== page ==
FIFA, the soccer’s world governing body, has agreed to a multi-year deal with the Upland metaverse and is launching a series of Web3 games and apps ahead of the World Cup 2022 in Qatar later this month.
The partnership with Upland, a virtual metaverse linked to real-world geography, will see the creation of a virtual Qatar 2022 environment that recreates the Lusail Stadium and other real locations. The Qatar 2022 metaverse will be a gamified experience that lets fans collect and trade digital highlights and moments in the form of NFTs. Players will be able to purchase virtual land, build neighborhoods, and create businesses or attractions to generate revenue.
Ahead of the big event, FIFA is also launching two new casual games: AI League, developed by Altered State Machine, and Matchday challenge, a trading card game. Lastly, the release of a fan engagement app called Phygtlis will let fans own a fragment of a digital soccer ball which they can use to store their favorite moments from past World Cups in video and image form.
FIFA does have some Web3 exposure already. In the past, the governing body has experimented with the Roblox metaverse, and Algorand is the official sponsor of the Qatar 2022 and the 2023 Women’s World Cup in Australia and New Zealand. FIFA has also released an NFT collection on Algorand called “FIFA+Collect.”
But the new games from FIFA reveals its first return to gaming since it’s two-decade long relationship with EA Sports ended. One reason the partnership ended was FIFA’s desire to have more esports tournaments and release digital collectibles in the form of NFTs — something its former EA contract could have prevented.
Romy Gai, the chief business officer at FIFA, said that the Web3 partnerships were big news and marked the start of FIFA’s journey in the nascent space. When the World Cub kicks off on November 20th in Qatar, FIFA will be looking to boost its engagement with digitally native supporters.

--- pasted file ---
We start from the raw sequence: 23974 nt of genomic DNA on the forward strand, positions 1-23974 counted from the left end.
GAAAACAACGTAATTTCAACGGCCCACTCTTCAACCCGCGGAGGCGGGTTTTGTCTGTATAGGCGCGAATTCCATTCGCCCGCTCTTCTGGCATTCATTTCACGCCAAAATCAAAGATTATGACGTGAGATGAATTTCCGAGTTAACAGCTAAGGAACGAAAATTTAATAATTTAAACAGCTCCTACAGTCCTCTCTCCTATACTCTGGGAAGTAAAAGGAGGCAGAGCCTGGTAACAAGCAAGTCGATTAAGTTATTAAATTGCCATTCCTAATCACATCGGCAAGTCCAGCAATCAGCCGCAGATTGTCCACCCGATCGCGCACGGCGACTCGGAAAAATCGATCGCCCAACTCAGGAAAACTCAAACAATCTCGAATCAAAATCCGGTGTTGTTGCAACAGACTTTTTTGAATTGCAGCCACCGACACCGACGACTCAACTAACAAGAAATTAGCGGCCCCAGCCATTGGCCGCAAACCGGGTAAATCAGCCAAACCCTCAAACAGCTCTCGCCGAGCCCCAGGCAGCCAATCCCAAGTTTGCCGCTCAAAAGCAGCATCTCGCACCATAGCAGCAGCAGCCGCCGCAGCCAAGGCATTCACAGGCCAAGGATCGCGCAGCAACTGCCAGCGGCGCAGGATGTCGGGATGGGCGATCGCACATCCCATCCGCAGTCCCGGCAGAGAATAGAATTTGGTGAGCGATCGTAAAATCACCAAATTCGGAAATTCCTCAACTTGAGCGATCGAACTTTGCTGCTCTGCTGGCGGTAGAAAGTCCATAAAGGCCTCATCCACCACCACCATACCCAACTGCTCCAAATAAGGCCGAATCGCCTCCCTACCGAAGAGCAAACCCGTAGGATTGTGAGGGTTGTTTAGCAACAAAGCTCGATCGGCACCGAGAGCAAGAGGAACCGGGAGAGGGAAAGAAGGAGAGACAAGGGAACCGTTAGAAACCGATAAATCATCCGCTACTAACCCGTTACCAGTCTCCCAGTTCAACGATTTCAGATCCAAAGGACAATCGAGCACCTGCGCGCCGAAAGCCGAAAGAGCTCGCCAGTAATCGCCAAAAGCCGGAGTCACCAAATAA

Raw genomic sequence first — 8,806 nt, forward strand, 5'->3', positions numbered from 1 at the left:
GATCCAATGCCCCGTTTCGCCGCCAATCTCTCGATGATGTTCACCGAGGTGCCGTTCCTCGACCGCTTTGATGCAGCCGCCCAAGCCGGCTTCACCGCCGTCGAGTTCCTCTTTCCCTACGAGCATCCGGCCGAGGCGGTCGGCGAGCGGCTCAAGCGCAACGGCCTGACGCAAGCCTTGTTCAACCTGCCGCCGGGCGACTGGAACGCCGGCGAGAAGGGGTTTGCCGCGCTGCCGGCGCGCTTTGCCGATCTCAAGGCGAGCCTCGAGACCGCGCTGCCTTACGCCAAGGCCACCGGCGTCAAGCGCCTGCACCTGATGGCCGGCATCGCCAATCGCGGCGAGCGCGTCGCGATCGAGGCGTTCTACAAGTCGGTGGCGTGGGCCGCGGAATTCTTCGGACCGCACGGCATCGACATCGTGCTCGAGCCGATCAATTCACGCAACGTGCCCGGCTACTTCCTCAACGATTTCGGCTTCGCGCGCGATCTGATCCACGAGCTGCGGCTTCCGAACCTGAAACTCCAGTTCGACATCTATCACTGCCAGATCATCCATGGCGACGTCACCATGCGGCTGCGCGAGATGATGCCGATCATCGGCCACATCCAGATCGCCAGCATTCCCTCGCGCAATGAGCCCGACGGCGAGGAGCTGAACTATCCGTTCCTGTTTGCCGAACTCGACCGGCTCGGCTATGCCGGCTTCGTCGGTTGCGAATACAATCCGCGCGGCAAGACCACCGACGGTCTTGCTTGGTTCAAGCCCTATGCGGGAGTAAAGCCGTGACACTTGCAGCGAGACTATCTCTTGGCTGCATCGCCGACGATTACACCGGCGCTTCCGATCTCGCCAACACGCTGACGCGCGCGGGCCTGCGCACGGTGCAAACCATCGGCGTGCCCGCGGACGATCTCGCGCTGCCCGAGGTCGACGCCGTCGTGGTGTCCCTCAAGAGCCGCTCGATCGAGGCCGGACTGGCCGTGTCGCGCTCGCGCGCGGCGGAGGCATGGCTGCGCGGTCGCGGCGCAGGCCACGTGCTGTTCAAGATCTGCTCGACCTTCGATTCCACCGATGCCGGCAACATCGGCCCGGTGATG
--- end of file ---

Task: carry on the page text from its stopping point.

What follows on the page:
Soccer Is Transitioning Into Web3
The new partnership and metaverse plans from FIFA are exciting for fans of Web3 and the World Cup. But FIFA isn’t the first organization in football to make moves in Web3. At Rarity Sniper, we’ve reported on several players, teams, and leagues this year investing time and money in the space. Here are our top stories.
On June 1st, 2022, the English Premier League (EPL) filed two metaverse-related trademarks with the U.S. Patent and Trademark Office. The trademarks involved the league’s name and logo, NFTs, cryptocurrencies, digital collectibles in the form of trading cards, and virtual merch and gear for the metaverse.
Next, Major League Soccer made headlines when it announced it had a signed a Bored Ape NFT to a professional contract. The Ape, which goes by the name Striker, is the first digital athlete to receive a contract with a major sports league.
Lastly, in September, Spain’s premiere soccer league LaLiga signed a joint licensing agreement with Web3 platforms StadioPlus and Vegas City Limited to enter the Decentraland metaverse. The league will work to create immersive, virtual experiences to reach fans around the world.
We’ll have to wait to see if FIFA’s Qatar 2022 metaverse and gaming experiences are popular with fans. But considering the World Cup is one of the most highly anticipated and watched sporting events in the world, it’s likely that many new people will exposed to Web3 through FIFA’s projects.